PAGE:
Hackers

WannaCry virus inadvertenly helps Australian drivers avoid speeding tickets

Despite taking down more than 300,000 computers around the world in over 150 countries, affecting countless organizations, the WannaCry ransomware may have helped some unwitting Australian motorists.

Fifty-five traffic cameras near inner-city Melbourne were affected by the ransomware after a maintenance worker unknowingly uploaded the virus. 

As a result, 590 speeding tickets and those for running a red-light were cancelled, according to Victorian Police.

WHAT IS WANNACRY?

In a statement provided to the BBC, Acting Deputy Commissioner Ross Guenther said he canceled the tickets because "I think it's important the public has 100% confidence in the system."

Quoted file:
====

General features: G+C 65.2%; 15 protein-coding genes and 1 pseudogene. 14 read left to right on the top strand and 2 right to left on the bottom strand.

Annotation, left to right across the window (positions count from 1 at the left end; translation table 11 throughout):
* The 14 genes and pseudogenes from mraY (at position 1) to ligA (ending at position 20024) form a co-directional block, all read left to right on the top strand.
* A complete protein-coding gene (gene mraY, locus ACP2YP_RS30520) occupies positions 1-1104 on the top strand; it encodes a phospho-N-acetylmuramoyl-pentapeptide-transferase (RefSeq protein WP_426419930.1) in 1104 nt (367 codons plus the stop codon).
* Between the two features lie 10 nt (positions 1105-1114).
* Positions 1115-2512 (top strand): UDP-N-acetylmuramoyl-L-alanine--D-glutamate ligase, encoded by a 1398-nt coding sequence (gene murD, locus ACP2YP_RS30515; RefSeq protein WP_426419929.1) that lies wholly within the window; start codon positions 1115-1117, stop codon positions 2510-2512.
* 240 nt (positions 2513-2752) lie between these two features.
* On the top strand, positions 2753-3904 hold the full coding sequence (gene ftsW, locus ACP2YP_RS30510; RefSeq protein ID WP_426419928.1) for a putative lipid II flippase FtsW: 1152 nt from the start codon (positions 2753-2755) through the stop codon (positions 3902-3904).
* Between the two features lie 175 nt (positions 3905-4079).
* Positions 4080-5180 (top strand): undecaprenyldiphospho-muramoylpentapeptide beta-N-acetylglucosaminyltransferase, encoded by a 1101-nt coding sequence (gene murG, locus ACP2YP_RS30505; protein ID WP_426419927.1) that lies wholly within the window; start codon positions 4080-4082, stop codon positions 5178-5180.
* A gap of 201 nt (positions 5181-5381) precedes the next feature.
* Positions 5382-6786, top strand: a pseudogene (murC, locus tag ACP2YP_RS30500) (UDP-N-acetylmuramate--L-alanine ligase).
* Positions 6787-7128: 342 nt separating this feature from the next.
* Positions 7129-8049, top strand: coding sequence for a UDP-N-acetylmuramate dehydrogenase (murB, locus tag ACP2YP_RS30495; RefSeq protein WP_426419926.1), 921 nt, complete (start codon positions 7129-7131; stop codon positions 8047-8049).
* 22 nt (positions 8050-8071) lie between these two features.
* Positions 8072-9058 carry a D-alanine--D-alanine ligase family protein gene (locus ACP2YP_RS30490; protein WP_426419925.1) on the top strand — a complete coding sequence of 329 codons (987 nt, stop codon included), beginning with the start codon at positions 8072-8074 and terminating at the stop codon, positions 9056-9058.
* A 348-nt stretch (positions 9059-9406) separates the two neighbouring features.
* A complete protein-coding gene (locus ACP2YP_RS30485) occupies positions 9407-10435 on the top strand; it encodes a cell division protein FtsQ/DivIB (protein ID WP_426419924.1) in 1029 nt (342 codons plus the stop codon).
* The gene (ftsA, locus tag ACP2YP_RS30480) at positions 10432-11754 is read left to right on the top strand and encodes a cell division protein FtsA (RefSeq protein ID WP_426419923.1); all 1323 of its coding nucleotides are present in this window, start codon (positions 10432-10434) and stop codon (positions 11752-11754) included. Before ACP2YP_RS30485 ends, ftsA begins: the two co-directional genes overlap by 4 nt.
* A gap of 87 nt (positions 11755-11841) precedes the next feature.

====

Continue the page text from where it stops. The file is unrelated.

The ransomware, which asks for $300 in Bitcoin to be shut down, was noticed by police when they saw the cameras were rebooting often.

WannaCry was first detected in March, but it was reported as being stolen from the United States National Security Agency a month later.

Older versions of Microsoft's Windows operating system were affected by the ransomware, but surprisingly, Windows XP, released in 2001, was not affected.